In the US, there is a disagreement between whether the United States Department of Agriculture (USDA) or the Food and Drug Administration (FDA) would have jurisdiction over lab-grown meat. Lab-grown meat originates from livestock, so it would potentially fall within the USDA's jurisdiction, but the process involves growing it in a lab using techniques that the FDA regulates as part of its oversight of other food and drug products.
Regulation is important, as it gives us clarity about regulatory expectations and provides a definite path to the market. Without regulation, anyone could sell products that may compromise the safety of its consumers. Additionally, we could find ourselves accepting lab-grown meat from anywhere without thinking about how it is produced, who should be allowed to produce it and what restrictions should be placed on its production.
Conversely, we could find that we become unable to make full use of this innovative new solution to our world's food problem if it is banned or becomes taboo without proper scientific or moral debate. These concerns need to be addressed ahead of time, to ensure that ill-debated decisions are not made at the last minute when lab-grown meat has reached supermarkets.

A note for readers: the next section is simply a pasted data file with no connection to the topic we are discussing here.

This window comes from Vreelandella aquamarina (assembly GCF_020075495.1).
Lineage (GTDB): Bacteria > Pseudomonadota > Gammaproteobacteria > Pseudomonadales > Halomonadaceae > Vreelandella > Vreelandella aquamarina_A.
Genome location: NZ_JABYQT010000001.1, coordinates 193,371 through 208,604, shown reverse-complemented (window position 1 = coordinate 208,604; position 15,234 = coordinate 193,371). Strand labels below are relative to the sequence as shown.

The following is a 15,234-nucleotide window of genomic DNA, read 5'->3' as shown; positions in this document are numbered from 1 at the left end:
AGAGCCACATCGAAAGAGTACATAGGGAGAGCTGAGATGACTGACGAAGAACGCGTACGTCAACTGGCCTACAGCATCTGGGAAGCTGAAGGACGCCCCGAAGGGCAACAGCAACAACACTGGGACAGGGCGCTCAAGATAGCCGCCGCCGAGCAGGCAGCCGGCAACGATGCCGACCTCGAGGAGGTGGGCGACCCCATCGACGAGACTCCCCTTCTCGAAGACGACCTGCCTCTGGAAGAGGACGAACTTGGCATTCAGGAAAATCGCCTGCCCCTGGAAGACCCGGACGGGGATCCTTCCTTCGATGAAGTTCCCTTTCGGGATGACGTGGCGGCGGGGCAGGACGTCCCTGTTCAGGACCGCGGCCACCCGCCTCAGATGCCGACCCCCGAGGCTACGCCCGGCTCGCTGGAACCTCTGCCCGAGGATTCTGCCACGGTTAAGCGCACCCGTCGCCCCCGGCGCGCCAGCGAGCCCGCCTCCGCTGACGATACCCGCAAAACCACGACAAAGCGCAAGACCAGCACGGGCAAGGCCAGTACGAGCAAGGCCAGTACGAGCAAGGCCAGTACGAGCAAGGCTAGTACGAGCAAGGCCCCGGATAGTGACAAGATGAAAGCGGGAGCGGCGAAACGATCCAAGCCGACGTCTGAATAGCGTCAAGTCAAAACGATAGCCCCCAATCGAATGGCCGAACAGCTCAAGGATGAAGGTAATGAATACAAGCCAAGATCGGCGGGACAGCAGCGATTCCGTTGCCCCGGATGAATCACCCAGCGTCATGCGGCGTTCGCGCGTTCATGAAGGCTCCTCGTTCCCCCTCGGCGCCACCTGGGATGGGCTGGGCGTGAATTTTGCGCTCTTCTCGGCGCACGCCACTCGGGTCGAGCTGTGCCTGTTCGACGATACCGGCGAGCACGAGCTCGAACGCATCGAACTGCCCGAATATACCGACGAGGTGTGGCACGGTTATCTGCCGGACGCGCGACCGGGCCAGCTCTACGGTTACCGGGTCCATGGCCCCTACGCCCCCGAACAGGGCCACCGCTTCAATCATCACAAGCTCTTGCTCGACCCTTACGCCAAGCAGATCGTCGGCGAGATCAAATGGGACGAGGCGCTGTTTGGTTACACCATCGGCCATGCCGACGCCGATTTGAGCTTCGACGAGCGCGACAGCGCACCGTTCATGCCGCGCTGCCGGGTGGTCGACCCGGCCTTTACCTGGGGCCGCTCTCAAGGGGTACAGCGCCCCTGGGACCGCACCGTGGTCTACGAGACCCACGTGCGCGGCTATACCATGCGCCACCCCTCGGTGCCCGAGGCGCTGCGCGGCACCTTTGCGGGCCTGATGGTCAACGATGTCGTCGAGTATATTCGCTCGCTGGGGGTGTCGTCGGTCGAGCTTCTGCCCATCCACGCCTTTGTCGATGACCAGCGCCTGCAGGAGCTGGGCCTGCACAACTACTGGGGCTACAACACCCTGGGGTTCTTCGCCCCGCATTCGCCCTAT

“They’re made out of meat”
In the words of science fiction author Terry Bisson, "they're made out of meat". But under the words set out in the Meat Products Regulations 2003, we're not so sure.
In August 2018, Missouri became the first state in the US to enact a law stating that the word "meat" cannot be used to sell anything that "is not derived from harvested production livestock or poultry”. But is the method of harvest really the appropriate deciding factor as to whether something is meat or not? The biological make-up of lab-grown meat and naturally grown meat is exactly the same, so the question that needs to be addressed is: ‘what do the consumers think meat is?’ Is it simply the muscle of an animal? Or does it have to be the remains of a once-living creature?
Regardless of the answers, a definition – one that actively takes this debate into consideration – must be created for the legal status of lab-grown meat to be determined. Regulations surrounding its product and labelling can subsequently be formed to ensure the health and safety of its consumers. Then the individual can decide whether lab-grown meat is something to be shunned or embraced.
Elizabeth Zang is a trainee solicitor at RPC. She is currently sitting in IP and technology team.